Others have a less technocratic view. Many Americans support raising teacher pay simply because they support teachers. We recognize teachers are doing important and often thankless work, and the idea that on top of all this they’d be struggling to make ends meet strikes us as cruel and outrageous.

And yet, teaching is just one of many important, thankless jobs in America. Does our outrage stem from full-time workers not being able to make ends meet—or teachers specifically? Have teachers successfully mobilized because people think they deserve different, and better, treatment than other workers?

There is evidence that schoolteachers are held in special regard by the public, in similar fashion to police, firefighters, and the military. Like those groups, support for teachers has remained consistently high over the years.

In other words, no matter how it’s framed, the idea that educators provide a special service and should be well compensated for seems central to the teacher pay debate. The debate has not focused, more broadly, on what Americans need to live secure economic lives in 2018.

But paying workers based on public perceptions of their value to society raises thorny problems.

We can see these issues emerge in debates around early childhood education workers, who, unlike K-12 teachers, do not earn anything near an average wage. The national median income for child-care workers stands at $20,320; for preschool teachers, it’s $28,570.

This past January The New York Times ran a magazine feature headlined: "Why Are Our Most Important Teachers Paid The Least?" It reviewed social science research highlighting the economic and academic returns of high-quality preschool programs. As part of the emerging consensus around the value of early childhood education, policymakers and advocates have begun to ramp up pressure to raise the salaries of early childhood teachers. 

But what if there weren’t studies showing preschool was so beneficial for students’ futures, and these teachers couldn’t be deemed “the most important”?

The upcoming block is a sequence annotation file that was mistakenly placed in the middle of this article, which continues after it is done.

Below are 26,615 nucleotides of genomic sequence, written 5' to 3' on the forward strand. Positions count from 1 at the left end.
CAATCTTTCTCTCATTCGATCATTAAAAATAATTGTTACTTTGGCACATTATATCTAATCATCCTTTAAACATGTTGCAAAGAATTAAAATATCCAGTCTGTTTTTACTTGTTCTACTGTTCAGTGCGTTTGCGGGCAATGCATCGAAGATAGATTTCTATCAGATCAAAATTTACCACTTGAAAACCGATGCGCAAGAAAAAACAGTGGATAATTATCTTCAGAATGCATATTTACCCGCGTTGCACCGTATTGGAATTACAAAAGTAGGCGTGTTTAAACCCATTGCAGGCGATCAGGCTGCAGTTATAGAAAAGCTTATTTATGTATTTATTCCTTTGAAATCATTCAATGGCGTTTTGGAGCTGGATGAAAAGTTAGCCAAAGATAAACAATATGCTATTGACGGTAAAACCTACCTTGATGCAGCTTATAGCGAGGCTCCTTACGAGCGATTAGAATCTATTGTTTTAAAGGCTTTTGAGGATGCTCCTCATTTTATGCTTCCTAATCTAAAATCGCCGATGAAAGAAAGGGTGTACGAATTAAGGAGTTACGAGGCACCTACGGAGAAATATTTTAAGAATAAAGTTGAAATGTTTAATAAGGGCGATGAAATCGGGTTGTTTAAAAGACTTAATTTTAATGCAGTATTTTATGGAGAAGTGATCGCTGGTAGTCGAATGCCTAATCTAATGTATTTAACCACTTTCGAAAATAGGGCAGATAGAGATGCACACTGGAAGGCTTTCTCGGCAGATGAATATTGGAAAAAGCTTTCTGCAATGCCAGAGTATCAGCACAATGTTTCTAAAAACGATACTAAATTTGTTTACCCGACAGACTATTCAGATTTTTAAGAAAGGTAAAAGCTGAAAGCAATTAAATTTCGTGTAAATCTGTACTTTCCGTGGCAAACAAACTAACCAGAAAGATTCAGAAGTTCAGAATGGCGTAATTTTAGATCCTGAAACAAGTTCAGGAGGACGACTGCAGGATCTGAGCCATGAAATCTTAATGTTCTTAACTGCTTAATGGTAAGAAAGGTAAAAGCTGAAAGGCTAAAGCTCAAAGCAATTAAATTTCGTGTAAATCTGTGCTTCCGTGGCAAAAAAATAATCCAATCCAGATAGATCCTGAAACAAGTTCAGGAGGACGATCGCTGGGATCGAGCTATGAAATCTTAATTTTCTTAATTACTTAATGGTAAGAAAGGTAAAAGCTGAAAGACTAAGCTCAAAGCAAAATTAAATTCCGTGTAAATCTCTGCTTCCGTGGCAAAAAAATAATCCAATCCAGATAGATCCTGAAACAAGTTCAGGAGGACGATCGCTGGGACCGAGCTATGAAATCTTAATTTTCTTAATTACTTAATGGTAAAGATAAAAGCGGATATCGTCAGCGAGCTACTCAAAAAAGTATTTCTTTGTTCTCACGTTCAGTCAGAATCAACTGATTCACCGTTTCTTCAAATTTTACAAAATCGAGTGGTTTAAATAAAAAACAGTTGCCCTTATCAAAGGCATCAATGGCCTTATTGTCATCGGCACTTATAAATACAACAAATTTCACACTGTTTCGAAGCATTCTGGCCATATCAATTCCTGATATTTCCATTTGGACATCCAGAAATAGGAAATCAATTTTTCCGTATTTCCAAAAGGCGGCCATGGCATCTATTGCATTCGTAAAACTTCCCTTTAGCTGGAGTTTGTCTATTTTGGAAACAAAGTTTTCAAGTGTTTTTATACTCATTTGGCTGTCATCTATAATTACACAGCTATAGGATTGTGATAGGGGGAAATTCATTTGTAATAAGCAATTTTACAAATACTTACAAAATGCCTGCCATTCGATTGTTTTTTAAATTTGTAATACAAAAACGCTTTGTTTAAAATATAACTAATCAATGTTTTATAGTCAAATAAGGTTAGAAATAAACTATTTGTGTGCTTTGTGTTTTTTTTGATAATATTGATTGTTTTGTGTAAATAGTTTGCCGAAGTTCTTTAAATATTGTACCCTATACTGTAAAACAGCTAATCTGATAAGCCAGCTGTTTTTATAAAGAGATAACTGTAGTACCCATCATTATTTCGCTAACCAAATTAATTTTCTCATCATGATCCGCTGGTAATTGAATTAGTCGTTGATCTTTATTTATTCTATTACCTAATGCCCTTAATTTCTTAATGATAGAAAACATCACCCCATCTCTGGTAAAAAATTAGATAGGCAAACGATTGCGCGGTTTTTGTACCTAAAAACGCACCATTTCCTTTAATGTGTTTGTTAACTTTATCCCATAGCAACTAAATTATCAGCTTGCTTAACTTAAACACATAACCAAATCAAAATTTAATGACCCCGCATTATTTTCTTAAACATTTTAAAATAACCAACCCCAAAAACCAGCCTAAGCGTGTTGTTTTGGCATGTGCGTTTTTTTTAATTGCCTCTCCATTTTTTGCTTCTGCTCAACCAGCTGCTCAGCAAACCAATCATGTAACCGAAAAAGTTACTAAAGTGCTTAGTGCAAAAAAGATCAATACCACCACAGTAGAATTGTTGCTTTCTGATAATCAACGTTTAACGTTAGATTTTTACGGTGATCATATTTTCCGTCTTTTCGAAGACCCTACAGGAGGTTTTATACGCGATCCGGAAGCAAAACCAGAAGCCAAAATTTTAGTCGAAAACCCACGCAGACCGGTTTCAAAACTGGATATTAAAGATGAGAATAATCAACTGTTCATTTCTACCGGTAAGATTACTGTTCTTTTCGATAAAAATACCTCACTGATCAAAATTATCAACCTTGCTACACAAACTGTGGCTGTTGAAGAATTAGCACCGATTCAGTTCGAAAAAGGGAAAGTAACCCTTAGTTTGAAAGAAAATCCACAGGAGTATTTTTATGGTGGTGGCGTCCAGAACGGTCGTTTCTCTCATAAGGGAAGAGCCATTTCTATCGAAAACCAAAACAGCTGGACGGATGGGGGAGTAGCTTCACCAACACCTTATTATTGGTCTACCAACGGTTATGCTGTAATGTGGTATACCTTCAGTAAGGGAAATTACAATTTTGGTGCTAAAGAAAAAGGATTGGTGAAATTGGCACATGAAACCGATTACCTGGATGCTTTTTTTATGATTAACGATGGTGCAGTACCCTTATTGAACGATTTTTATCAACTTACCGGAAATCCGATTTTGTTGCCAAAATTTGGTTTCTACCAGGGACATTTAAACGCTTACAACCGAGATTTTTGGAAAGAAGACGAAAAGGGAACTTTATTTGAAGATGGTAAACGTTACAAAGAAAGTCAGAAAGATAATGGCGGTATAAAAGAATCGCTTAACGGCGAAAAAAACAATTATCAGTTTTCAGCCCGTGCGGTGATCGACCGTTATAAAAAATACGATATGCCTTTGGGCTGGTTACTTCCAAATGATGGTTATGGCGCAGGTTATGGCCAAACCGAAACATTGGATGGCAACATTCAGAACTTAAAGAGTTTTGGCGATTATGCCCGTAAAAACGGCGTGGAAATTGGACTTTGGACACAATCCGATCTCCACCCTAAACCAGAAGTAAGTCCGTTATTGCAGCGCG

Would preschool teachers be condemned to live off $29,000 a year?

This is not just a hypothetical, because educators aren’t the only ones embroiled in this current movement. And indeed how and whether classroom teachers choose to stand up for other workers will surely shape the future of this education uprising. In West Virginia, teachers successfully pushed for wage increases not just for themselves, but also for bus drivers and school cooks. But when hundreds of school bus drivers in DeKalb County, Georgia, went on strike in April to protest their low pay and working conditions, they did not meet real solidarity from local educators. These drivers, whose annual income is reportedly $23,500, were not making the case that their unique talents merit greater monetary reward. They simply argued that their current earnings were not enough live on. Eight school bus drivers were swiftly fired for their protests.

If we opt to pay some workers better because we’ve decided their services are more societally important, where does that leave everyone else?

This is not a call for everyone to be paid equally. But we need to consider whether we want economic stability to be the exclusive province of the groups we deem most deserving. If we can be outraged by teachers making $55,000 a year and still struggling to make ends meet, then there should be room for outrage over the millions of workers who are even less fortunate—and policy solutions that can help everyone.